Thus, the call went out for this issue, and writers responded with the editors hoping "to provoke some interesting and unpredictable writing and thinking that would reflect and respond to the spirit of the hustle." Oddly enough, the editors note, "eighty percent of the submissions were from white non-African-identifying writers who thought they could hustle their way into a volume of African literature and had no qualms about it." Seriously.
The editors close on the comment, "But what is African literature? Is there, can there be, was there ever and African literature? In asking you have answered your question. African literature is a question. It is an open question that invites, and has to keep on inviting, different geographies, languages and forms."
Thus, this issue of New Orleans Review: The African Literary Hustle.
2016 Mighty River Short Story Contest
$1000 Award and Publication
"In the Jungle" by Jeremy Griffin [pictured]
2016 Wilda Hearne Flash Fiction Contest
$500 Award and Publication
"Frayed Cords and Pink Underwear" by Shannon Sweetnam
During the Great Depression, a New Deal program brought books to Kentuckians living in remote areas.
In 1936, packhorse librarians served 50,000 families, and, by 1937, 155 public schools. Children loved the program; many mountain schools didn't have libraries, and since they were so far from public libraries, most students had never checked out a book. "'Bring me a book to read,' is the cry of every child as he runs to meet the librarian with whom he has become acquainted," wrote one Pack Horse Library supervisor. "Not a certain book, but any kind of book. The child has read none of them."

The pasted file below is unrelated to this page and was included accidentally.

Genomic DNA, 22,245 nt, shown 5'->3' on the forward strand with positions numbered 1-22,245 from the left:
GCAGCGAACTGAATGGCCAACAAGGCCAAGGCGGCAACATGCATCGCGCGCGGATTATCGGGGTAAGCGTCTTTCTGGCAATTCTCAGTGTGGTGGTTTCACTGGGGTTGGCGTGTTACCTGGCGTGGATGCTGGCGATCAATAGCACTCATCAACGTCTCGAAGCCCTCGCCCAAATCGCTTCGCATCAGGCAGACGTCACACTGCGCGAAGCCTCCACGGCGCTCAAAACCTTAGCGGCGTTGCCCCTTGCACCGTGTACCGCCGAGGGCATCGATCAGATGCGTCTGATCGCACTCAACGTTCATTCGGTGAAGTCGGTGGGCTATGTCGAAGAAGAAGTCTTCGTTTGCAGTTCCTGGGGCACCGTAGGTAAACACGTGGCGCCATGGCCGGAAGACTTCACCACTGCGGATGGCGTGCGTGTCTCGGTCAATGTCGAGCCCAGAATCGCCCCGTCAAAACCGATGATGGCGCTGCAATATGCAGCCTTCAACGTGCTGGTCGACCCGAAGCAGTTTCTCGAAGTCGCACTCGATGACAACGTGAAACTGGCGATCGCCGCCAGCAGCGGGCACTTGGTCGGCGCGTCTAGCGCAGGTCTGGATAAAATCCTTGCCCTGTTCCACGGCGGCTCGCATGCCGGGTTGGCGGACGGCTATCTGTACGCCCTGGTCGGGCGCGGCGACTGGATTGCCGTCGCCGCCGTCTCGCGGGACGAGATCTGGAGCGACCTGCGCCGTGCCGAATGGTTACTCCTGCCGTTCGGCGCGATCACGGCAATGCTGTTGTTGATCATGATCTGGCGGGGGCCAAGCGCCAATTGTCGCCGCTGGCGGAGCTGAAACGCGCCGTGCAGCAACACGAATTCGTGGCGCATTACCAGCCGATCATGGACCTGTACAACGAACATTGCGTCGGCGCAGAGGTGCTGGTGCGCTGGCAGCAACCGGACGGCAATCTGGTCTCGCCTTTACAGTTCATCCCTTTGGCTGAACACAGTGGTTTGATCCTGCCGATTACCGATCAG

Read the full article and see more photos here.
"Stylites Anonymous" by Maureen McGranaghan
"Very Many Hands" by Aaron Coleman [pictured]
Each winner receives $1000 in addition to publication.
BY TED KOOSER, U.S. POET LAUREATE
One of my favorite poems is Louise Bogan's "The Crossed Apple" which mentions two species, Meadow Milk and Sweet Burning, and since reading it many years ago I have made notes of the names of apples, a poet's delight. In this touching poem by Cathryn Essinger, who lives in Ohio, I've come upon yet another for my collection. Her most recent book is What I Know About Innocence from Main Street Rag press.
I planted an apple tree in memory
of my mother, who is not gone,
but whose memory has become
so transparent that she remembers
slicing apples with her grandmother
(yellow apples; blue bowl) better than
the fruit that I hand her today. Still,
she polishes the surface with her thumb,
holds it to the light and says with no
hesitation, Oh, Yellow Transparent . . .
they're so fragile, you can almost see